Egypt's crisis: The sticky topic of political risk with outsourcing is firmly back on the table
Like everyone else, I’ve been glued to the news the past few days trying to comprehend the enormity of the Egyptian crisis and the possible repercussions across the global sourcing industry.

Without dragging us into a political debate, what’s alarming is the dependence global sourcing has on the Internet and political stability. When the first response of the government, in times of political crisis, is to shut down the Web, this has a massive impact on the nation’s global sourcing infrastructure to support global businesses. While China clearly has the capability to regulate its Internet, you have to ask the question whether smaller, less affluent nations have that level of sophistication.

This is a major concern for businesses when they invest in critical support services in the region. While top-tier providers, such as IBM, Verizon and TCS rely on Egyptian resources, largely for call center work and software support and development, it’s hazardous when the government shuts off the Internet and all hell is breaking loose. What really concerns HfS is the unpredictability of problems like this surfacing, that can seriously impact the security and availability of key support services in areas such as IT services, finance and accounting, payroll, customer services etc.

Egypt, as an example, has proven capable as a good quality resource location for the Middle East, Africa and European regions in areas such as IT, BPO and call center services, and has invested significantly in promoting its capabilities worldwide. For example, Egypt’s Information Technology Industry Development Agency, ITIDA (website currently down) had planned to have a delegation at the forthcoming NASSCOM conference in India, and has invested heavily with McKinsey to support and help develop its capabilities. The country has invested millions to promote its sourcing capabilities - and now, that investment is looking under threat.

The rampant, viral proliferation of social media is clearly fueling unrest in many nations that have high unemployment and undercurrents of dissatisfaction among their younger people. If situations, such as what is currently happening in Egypt, proliferate to other countries with sourcing support services, the first reaction of governments now seems to be to “shut off the Internet”. You have to question how this impacts ITO / BPO services that are hugely reliant on a robust Internet to succeed - not to mention a stable political environment. The Egypt situation is a serious blow to many of the developing nations seeking to take their share of global services, which have potentially questionable political stability.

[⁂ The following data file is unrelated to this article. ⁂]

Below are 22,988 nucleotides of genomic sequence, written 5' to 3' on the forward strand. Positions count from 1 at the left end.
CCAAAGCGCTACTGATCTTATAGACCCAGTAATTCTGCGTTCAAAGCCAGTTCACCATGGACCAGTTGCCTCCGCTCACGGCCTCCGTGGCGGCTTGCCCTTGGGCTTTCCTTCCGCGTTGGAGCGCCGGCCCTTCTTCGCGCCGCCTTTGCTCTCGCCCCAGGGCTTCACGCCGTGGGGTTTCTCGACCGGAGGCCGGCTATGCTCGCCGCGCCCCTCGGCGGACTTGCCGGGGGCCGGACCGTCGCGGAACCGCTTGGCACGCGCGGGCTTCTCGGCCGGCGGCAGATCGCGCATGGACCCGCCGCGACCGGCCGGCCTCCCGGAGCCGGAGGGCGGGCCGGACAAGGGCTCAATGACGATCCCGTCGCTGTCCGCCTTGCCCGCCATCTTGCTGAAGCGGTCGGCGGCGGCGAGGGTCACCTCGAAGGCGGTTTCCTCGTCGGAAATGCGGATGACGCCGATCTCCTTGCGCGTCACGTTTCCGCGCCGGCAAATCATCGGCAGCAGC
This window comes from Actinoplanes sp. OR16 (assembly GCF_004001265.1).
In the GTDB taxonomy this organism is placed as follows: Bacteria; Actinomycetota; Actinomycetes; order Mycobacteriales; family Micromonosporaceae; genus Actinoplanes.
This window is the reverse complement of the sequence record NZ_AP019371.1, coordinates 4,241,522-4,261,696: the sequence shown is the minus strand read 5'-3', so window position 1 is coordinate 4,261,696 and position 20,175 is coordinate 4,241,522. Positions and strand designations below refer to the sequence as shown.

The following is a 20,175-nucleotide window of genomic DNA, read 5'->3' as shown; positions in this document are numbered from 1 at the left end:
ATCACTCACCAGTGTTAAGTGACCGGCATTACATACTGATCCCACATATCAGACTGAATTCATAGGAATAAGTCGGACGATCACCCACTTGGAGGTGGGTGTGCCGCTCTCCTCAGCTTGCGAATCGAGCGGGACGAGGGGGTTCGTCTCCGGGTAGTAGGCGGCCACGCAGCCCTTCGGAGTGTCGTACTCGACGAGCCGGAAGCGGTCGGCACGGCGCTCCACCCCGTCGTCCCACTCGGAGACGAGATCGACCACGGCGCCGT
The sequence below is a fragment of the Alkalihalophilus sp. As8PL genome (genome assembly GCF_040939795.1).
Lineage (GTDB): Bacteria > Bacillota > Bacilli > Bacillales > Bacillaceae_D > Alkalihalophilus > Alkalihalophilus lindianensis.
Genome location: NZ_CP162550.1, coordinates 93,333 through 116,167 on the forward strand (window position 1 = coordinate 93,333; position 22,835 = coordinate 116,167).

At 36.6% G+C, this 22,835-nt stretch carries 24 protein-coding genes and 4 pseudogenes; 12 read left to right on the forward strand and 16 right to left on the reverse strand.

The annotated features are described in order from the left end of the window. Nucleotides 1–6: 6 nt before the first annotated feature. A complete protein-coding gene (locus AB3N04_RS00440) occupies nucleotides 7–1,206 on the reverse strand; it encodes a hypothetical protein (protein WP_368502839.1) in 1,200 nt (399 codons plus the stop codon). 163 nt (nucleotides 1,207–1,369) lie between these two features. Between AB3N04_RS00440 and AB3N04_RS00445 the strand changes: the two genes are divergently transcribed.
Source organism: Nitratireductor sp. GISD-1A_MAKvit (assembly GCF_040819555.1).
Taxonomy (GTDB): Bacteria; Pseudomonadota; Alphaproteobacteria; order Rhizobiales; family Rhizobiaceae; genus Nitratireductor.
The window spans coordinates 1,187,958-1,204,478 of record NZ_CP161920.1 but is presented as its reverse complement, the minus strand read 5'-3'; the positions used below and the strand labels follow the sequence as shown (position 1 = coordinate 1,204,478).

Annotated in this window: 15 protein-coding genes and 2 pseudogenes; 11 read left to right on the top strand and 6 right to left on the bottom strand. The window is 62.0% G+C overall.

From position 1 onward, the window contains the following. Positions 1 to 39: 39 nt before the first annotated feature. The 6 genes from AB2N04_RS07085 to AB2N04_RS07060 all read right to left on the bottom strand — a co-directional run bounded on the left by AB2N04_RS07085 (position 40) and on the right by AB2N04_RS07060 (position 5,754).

Advice to organizations with globally-dispersed support operations

1) Ensure your service provider has proven rapid response strategies to cater for unexpected political and geographical risk. In the case of Egypt, this could entail transitioning services to emergency back up units in locations that can service EMEA countries, such as Jordan, Israel, Dubai, or even Poland, Hungary, Czech Republic, Romania or Bulgaria.

2) Ensure you know exactly how and where your provider backs up all your critical data and protects it in the event of a government coup.

3) Ensure you have financial provisions to compensate for business impact as a result of unforeseen political and geographical risk. Ensure these provisions are clearly structured, with appropriate metrics to compensate for business downtime and associated lost revenues.

4) Invest in a political risk analysis of countries where critical business and IT processes are being supported. Compare the risks of occurrences, such as the Egypt situation, with the cost-savings and business benefits of using these locations. Saving 30% from your bottom line will be moot, if you can’t run your business properly for long periods of time!

The bottom-line

What is clear, is that Twitter, Facebook etc. are rapidly inspiring large numbers of people in nations with high unemployment to protest, where they feel their governments don’t “listen” strongly enough to their grievances, and aren’t pushing political reform at the same pace as economic reform. There is real fear now that the uprisings in Iran, Tunisia and now Egypt will continue to exacerbate in other nations, and this is going to have consequential ramifications on global sourcing decisions. Surely, this puts those nations with more mature political systems in a much stronger position to develop their services delivery industries. And in today’s post-recession global environment, this also includes onshore/nearshore/rural shore locations in countries such as the US, UK and Ireland, which have become more attractive in terms of labor costs.